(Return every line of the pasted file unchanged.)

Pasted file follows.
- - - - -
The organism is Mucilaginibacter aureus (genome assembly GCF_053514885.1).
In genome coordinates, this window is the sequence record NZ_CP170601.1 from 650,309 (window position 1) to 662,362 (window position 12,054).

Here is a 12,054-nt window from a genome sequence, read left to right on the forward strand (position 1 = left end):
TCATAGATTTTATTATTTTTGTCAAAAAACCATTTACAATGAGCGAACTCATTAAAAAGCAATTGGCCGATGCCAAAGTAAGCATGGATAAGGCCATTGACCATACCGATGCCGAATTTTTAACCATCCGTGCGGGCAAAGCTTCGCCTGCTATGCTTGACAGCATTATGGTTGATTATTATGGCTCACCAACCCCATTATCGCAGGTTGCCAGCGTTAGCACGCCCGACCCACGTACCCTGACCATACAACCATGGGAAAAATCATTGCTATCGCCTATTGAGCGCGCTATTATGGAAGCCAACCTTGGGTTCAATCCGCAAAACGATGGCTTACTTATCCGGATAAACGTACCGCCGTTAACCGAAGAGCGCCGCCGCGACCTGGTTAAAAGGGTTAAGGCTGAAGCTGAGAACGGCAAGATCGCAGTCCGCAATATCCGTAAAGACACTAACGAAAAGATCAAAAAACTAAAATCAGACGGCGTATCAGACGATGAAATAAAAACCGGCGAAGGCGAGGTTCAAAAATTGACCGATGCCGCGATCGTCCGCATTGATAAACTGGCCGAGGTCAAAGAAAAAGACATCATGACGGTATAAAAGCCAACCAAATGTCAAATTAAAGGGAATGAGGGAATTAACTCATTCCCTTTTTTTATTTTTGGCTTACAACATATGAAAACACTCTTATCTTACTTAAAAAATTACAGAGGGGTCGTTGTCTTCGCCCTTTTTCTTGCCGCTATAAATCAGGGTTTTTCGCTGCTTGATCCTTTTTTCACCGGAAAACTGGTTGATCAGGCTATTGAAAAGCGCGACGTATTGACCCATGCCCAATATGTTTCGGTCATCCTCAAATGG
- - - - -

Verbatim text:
The organism is Mucilaginibacter aureus (genome assembly GCF_053514885.1).
In genome coordinates, this window is the sequence record NZ_CP170601.1 from 650,309 (window position 1) to 662,362 (window position 12,054).

Here is a 12,054-nt window from a genome sequence, read left to right on the forward strand (position 1 = left end):
TCATAGATTTTATTATTTTTGTCAAAAAACCATTTACAATGAGCGAACTCATTAAAAAGCAATTGGCCGATGCCAAAGTAAGCATGGATAAGGCCATTGACCATACCGATGCCGAATTTTTAACCATCCGTGCGGGCAAAGCTTCGCCTGCTATGCTTGACAGCATTATGGTTGATTATTATGGCTCACCAACCCCATTATCGCAGGTTGCCAGCGTTAGCACGCCCGACCCACGTACCCTGACCATACAACCATGGGAAAAATCATTGCTATCGCCTATTGAGCGCGCTATTATGGAAGCCAACCTTGGGTTCAATCCGCAAAACGATGGCTTACTTATCCGGATAAACGTACCGCCGTTAACCGAAGAGCGCCGCCGCGACCTGGTTAAAAGGGTTAAGGCTGAAGCTGAGAACGGCAAGATCGCAGTCCGCAATATCCGTAAAGACACTAACGAAAAGATCAAAAAACTAAAATCAGACGGCGTATCAGACGATGAAATAAAAACCGGCGAAGGCGAGGTTCAAAAATTGACCGATGCCGCGATCGTCCGCATTGATAAACTGGCCGAGGTCAAAGAAAAAGACATCATGACGGTATAAAAGCCAACCAAATGTCAAATTAAAGGGAATGAGGGAATTAACTCATTCCCTTTTTTTATTTTTGGCTTACAACATATGAAAACACTCTTATCTTACTTAAAAAATTACAGAGGGGTCGTTGTCTTCGCCCTTTTTCTTGCCGCTATAAATCAGGGTTTTTCGCTGCTTGATCCTTTTTTCACCGGAAAACTGGTTGATCAGGCTATTGAAAAGCGCGACGTATTGACCCATGCCCAATATGTTTCGGTCATCCTCAAATGG